If you have a midwife in Ontario then you can choose a home birth or hospital birth. You need answers to common questions about home birth so that you can make an informed decision about your options. Many people assume that they will have a hospital birth because that is what has been most common in the last few decades – and it is still a valid choice. But don’t make the choice based on assumptions. Be open to having your assumptions challenged! If you are someone who has never considered a home birth then this blog post is for you.
Times are changing. Health care is changing. Research is growing. Ask questions. Read the research. Check out this blog post. Consider your options. Talk to your midwife. Birth matters! Make an informed decision about what is best for you. Start with this video from the Association of Ontario Midwives and then read on below!
Here are some quick responses to some common questions, comments and statements we hear about home birth to get you started.
What if there is an emergency during a home birth?
Most emergencies don’t happen at home because midwives are experts at detecting signs that an emergency might happen later in the process. When we see signs of a possible future emergency we will tell you about it and discuss changing the plan and moving into the hospital.
If an emergency happens at home your midwife will deal with it in the same way as they would at a hospital. They bring all the equipment, supplies and medications to your home that they would use in hospital. If the emergency requires hospital care then they will stabilize you or your baby and transport you in. Think of the treatment for birth emergencies like treatment for heart attacks. When someone has a heart attack they need all kinds of treatment before they are ready to go to the operating room for bypass surgery. Midwives provide the care you need while you are transferring into hospital.
The research about low risk birth is clear. Your midwife can keep you and your baby just as safe at home as you would be in hospital. Talk to your midwife about specific emergencies that worry you and your individual circumstances to get an answer that is specific to you.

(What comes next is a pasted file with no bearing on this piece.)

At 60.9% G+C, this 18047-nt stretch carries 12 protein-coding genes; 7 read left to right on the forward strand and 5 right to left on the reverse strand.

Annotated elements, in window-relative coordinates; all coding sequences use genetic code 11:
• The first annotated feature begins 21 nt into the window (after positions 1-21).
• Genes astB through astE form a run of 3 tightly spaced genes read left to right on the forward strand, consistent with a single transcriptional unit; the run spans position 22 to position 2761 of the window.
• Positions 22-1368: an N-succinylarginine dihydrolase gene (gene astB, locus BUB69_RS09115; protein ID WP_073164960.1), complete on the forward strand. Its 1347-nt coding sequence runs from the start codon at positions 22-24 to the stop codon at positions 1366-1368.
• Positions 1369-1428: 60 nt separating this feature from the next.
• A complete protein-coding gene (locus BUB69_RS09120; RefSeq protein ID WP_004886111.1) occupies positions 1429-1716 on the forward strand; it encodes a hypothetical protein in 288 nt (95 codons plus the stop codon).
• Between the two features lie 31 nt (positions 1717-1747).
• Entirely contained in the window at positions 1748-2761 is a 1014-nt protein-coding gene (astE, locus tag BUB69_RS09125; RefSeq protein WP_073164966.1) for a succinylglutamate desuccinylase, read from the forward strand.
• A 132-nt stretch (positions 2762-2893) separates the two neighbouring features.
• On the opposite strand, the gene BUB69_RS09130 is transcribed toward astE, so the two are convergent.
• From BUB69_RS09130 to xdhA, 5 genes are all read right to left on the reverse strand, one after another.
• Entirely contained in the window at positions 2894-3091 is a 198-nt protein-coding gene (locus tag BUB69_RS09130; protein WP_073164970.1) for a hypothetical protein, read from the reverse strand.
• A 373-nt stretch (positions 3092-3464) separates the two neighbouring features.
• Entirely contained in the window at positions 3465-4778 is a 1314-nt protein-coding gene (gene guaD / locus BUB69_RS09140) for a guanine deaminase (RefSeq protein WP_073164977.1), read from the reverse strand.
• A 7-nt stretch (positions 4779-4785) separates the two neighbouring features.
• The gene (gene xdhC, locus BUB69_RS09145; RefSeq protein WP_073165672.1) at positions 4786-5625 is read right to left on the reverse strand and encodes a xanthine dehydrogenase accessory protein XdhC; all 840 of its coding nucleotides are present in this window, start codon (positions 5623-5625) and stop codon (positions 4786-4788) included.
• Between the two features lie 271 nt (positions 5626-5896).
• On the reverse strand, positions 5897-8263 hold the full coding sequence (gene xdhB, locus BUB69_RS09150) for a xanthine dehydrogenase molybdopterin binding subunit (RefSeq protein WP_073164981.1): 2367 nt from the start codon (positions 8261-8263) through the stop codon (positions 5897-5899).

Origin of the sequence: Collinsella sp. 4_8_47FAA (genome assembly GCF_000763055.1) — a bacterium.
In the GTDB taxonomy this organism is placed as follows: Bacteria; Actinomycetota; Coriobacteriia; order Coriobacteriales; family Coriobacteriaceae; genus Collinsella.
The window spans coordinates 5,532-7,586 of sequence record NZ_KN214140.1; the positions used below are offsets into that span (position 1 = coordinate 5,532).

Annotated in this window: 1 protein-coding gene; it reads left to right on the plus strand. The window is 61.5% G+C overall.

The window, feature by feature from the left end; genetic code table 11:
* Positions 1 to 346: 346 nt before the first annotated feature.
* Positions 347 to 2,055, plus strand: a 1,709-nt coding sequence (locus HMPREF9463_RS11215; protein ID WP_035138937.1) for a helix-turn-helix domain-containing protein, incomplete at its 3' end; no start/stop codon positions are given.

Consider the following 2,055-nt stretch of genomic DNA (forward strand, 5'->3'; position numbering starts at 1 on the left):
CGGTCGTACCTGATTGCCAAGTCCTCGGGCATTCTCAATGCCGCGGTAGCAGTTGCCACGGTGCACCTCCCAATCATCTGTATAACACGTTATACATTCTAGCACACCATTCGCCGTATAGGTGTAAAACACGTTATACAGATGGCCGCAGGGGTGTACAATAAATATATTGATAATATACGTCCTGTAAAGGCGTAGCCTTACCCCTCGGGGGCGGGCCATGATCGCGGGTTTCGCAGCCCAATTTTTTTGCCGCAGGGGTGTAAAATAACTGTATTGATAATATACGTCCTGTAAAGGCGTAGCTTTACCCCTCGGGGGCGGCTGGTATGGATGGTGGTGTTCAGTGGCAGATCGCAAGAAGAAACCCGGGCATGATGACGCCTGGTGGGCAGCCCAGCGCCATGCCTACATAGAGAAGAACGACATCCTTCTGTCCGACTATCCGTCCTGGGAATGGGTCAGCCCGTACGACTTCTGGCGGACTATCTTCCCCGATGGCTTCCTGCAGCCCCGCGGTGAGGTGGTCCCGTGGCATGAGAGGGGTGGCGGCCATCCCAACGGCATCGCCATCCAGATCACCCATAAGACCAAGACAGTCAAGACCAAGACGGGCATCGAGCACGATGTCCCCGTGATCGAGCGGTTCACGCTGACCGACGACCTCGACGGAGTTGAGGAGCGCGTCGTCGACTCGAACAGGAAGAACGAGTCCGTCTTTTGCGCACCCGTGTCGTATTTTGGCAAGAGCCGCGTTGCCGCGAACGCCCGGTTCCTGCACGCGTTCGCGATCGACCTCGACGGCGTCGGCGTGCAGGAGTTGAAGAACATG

Yes, but if an emergency happens in the hospital then the doctors are right there to manage it, right?
Sometimes. Our community hospital, like many others, does not have obstetricians, paediatricians and anaesthetists in the building at all times. Our excellent nurses are available 24/7 to care for your. The doctors might be at the hospital while you are in labour but they might not. Even if your hospital is a Level 2 or 3 where these physicians are on site all of the time, they are not necessarily available all of the time. Level 2 or 3 hospitals have people on site because they are busy enough to warrant that. The general guideline for any hospital that offers maternity care is that they should be able to offer a cesarean section within 30 minutes of the decision to do the surgery to the first incision. The hospital doesn’t promise that surgery can happen immediately. All care providers keep this in mind when they are offering care and making decisions about the safest course of action.
Your midwife will be on site with you the whole time whether you choose home or hospital birth. Home or hospital, your midwife is looking out for your safety and taking timing into consideration.
Home birth is for granola crunchy hippies and celebrities. Not for people like me.
Home birth is not just for granola crunchy hippies and celebrities. Midwives in Ontario have attended home births for doctors, lawyers, neonatal and adult intensive care nurses, singers, dancers, artists, teachers, stay at home parents, politicians, youtubers, construction workers, pastors, plumbers, chefs, line cooks, servers, factory workers, managers, government officials, farmers, florists, postal workers, dentists and dental hygienists, media consultants, single parents, professors, rich, middle and low income people in big cities and remote locations. Chances are very good that “people like you” absolutely have home births.
What if I want an epidural?
We have your back! If you are absolutely sure that you want an epidural then you should plan for a hospital birth and we will get you an epidural.